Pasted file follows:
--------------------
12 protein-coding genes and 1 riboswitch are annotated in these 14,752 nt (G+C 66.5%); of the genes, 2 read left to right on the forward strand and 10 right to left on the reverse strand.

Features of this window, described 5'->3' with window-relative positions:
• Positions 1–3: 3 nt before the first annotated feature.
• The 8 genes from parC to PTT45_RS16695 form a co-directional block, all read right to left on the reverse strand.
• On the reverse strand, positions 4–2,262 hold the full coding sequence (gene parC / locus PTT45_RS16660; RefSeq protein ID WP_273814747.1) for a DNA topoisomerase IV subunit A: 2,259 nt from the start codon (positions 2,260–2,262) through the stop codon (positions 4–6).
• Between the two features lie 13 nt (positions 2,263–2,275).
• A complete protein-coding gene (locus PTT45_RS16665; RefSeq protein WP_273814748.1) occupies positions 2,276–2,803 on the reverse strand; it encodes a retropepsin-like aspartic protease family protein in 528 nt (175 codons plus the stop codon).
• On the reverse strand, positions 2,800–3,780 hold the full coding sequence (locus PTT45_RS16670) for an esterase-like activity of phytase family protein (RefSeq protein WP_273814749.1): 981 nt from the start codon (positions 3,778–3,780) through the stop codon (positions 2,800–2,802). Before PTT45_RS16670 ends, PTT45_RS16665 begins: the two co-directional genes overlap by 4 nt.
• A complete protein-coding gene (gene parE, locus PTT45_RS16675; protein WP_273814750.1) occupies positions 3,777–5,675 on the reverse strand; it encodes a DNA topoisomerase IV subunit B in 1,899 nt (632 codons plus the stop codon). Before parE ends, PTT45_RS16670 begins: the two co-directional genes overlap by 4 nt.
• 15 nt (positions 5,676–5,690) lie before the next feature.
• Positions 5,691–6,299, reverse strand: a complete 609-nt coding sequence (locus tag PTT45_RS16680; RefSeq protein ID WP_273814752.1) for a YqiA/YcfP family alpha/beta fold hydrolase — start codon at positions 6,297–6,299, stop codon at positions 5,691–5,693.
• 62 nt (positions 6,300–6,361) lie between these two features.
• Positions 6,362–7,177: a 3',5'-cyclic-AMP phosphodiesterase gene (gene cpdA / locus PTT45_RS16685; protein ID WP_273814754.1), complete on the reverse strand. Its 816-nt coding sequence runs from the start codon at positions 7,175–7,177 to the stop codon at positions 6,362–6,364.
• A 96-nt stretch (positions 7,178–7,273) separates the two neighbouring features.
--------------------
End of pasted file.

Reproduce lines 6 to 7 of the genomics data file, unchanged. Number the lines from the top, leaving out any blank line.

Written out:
• Between the two features lie 13 nt (positions 2,263–2,275).
• A complete protein-coding gene (locus PTT45_RS16665; RefSeq protein WP_273814748.1) occupies positions 2,276–2,803 on the reverse strand; it encodes a retropepsin-like aspartic protease family protein in 528 nt (175 codons plus the stop codon).